Edited by Henry Wai-chung Yeung
Chapter 20: Explaining Multinational Companies from the Developing Economies of East and Southeast Asia
Paz Estrella Tolentino Data for 2003 show that developing countries accounted for US$858.7 billion or around 10 per cent of worldwide stock of outward foreign direct investment (FDI), with South, East and Southeast Asia responsible for almost 71 per cent of the stock of outward FDI from developing countries, and around 7 per cent of the worldwide stock of outward FDI (UNCTAD, 2004). The most important home countries of FDI in South, East and Southeast Asia, based on size of outward FDI stock, were, in declining order, Hong Kong (China), Singapore, Taiwan, China, South Korea and Malaysia.1 Despite the low signiﬁcance of developing countries in general, and South, East and Southeast Asia in particular, in the worldwide stock of outward FDI, there are at least several striking features that draw attention to the high degree of multinationality of some multinational companies (MNCs) based in the region. First, there are currently at least 9614 parent companies of MNCs based in the region, which accounts for more than two-thirds of the parent companies based in all developing countries, and 16 per cent of the parent companies based in the whole world. Second, Hong Kong (China), Singapore and Malaysia ranked ﬁrst, third and ﬁfteenth, respectively, in the list of the world’s top 20 countries, in terms of the outward FDI performance index in 2001–3, measured in terms of the size of outward FDI stock.2 Third, the four leading East Asian newly industrialized economies (NIEs) – Hong Kong (China), South Korea, Singapore...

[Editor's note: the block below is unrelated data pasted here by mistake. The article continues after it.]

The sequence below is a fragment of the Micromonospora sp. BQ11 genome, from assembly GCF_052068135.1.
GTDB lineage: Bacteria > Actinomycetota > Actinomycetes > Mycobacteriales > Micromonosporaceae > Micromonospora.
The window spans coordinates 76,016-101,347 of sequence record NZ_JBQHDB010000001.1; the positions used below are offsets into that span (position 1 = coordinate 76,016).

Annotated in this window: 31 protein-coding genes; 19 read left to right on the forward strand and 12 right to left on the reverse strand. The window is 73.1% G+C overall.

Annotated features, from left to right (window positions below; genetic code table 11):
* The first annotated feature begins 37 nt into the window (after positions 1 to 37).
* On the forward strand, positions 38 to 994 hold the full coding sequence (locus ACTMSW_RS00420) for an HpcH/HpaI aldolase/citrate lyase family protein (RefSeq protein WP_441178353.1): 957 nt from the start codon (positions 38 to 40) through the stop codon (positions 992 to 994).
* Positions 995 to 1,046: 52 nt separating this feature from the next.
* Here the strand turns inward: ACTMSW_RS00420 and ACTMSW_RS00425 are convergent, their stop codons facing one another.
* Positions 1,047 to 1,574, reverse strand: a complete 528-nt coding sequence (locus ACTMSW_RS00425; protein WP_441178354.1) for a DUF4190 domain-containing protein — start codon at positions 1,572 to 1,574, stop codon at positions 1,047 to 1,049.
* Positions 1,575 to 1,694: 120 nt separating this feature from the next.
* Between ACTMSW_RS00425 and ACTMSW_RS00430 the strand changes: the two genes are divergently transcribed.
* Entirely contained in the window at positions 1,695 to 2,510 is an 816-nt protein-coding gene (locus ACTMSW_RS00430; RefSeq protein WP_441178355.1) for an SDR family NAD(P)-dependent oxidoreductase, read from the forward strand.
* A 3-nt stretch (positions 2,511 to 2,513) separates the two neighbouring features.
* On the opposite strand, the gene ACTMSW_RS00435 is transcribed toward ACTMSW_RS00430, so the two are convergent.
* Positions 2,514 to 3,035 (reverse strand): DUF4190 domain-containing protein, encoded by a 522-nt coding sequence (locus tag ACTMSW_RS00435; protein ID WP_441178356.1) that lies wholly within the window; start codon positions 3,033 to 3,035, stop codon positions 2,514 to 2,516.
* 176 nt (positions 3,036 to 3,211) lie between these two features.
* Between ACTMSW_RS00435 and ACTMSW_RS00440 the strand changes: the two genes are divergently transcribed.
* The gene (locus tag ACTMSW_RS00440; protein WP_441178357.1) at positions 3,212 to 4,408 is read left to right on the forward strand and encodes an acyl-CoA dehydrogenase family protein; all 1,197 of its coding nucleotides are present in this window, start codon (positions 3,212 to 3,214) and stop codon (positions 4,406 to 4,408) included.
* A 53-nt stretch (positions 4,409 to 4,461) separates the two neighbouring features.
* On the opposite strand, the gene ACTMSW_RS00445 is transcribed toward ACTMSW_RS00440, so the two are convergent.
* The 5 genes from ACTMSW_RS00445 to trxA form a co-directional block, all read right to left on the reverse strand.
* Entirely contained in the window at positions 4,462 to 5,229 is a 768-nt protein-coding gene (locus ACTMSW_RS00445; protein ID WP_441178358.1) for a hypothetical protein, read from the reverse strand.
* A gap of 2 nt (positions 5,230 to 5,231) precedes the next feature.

You are not authenticated to view the full text of this chapter or article.